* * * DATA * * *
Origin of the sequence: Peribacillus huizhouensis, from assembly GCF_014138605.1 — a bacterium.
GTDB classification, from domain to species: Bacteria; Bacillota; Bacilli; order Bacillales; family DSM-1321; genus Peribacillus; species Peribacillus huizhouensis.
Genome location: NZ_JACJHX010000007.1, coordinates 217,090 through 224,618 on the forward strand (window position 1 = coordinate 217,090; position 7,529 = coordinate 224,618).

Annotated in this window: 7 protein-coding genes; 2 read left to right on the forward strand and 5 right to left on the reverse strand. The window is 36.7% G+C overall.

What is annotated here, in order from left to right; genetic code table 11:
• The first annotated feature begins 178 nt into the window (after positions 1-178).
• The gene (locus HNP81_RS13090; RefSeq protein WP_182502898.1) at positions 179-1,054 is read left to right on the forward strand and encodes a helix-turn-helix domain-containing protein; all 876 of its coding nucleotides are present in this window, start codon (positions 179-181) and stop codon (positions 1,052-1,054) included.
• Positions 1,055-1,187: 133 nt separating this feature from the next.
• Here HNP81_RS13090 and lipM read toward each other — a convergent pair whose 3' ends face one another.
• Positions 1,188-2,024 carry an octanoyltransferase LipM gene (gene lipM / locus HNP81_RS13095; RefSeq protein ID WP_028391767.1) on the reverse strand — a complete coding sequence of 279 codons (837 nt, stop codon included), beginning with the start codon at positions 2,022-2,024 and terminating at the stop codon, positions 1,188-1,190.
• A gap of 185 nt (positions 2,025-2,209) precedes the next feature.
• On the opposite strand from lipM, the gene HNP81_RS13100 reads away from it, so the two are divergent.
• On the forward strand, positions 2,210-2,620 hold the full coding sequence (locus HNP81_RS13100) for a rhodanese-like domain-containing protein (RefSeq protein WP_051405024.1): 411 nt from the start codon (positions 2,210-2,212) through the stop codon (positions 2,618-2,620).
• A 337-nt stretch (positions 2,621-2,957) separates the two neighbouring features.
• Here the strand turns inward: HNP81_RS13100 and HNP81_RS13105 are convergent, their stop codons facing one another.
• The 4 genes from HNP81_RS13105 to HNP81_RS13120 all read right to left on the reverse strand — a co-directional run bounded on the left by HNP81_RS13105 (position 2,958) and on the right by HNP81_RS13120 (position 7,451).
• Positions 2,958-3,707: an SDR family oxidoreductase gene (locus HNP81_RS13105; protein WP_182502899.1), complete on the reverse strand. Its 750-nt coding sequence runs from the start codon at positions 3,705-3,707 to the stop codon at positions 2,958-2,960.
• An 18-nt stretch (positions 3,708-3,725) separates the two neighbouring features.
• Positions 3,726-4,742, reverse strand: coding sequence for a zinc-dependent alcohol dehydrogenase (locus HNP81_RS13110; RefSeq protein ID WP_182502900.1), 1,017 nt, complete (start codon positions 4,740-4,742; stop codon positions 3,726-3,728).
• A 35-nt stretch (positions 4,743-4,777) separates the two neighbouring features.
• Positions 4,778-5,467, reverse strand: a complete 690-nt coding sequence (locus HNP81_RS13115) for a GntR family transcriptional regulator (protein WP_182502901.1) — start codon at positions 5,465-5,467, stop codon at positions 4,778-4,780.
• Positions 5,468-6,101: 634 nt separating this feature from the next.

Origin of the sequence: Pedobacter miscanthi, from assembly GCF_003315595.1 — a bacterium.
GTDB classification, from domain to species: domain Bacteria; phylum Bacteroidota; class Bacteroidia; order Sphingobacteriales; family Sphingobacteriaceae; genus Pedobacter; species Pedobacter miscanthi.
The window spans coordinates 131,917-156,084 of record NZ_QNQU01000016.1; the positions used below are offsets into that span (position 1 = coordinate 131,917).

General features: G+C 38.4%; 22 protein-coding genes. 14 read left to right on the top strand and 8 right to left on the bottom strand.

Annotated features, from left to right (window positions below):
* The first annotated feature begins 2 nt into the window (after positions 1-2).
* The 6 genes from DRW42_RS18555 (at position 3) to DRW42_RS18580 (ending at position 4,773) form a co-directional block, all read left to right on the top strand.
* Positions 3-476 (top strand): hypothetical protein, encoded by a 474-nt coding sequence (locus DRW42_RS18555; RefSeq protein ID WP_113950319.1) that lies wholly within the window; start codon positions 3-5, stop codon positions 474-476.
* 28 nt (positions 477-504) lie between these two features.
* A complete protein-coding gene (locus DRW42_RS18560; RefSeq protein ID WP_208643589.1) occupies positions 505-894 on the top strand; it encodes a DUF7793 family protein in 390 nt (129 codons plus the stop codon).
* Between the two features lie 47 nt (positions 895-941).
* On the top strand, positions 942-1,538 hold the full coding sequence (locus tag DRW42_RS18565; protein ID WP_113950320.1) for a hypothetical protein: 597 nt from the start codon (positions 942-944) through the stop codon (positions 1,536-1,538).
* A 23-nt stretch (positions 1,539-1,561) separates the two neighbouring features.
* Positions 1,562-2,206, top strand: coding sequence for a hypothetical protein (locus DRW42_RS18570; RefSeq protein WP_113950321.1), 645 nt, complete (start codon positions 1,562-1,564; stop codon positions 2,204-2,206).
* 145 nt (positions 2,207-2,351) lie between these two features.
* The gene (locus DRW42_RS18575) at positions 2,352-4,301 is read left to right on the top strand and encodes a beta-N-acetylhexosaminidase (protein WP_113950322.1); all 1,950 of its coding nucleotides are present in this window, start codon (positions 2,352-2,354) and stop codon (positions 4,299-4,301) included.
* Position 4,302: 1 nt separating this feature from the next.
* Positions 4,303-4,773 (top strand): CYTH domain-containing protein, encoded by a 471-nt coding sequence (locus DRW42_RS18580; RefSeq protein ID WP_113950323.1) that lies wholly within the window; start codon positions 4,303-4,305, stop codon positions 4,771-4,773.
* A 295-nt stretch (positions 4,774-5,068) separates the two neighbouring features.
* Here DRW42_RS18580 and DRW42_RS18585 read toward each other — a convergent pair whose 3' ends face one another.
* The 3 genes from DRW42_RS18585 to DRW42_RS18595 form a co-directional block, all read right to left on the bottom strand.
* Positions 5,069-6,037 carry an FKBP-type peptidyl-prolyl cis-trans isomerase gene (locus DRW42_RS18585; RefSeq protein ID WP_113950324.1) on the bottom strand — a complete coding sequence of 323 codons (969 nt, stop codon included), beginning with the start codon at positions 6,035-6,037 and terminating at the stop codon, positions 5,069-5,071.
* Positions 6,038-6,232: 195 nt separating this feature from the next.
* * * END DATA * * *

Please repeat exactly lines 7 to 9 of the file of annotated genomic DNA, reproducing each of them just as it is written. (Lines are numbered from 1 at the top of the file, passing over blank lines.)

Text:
• The gene (locus HNP81_RS13090; RefSeq protein WP_182502898.1) at positions 179-1,054 is read left to right on the forward strand and encodes a helix-turn-helix domain-containing protein; all 876 of its coding nucleotides are present in this window, start codon (positions 179-181) and stop codon (positions 1,052-1,054) included.
• Positions 1,055-1,187: 133 nt separating this feature from the next.
• Here HNP81_RS13090 and lipM read toward each other — a convergent pair whose 3' ends face one another.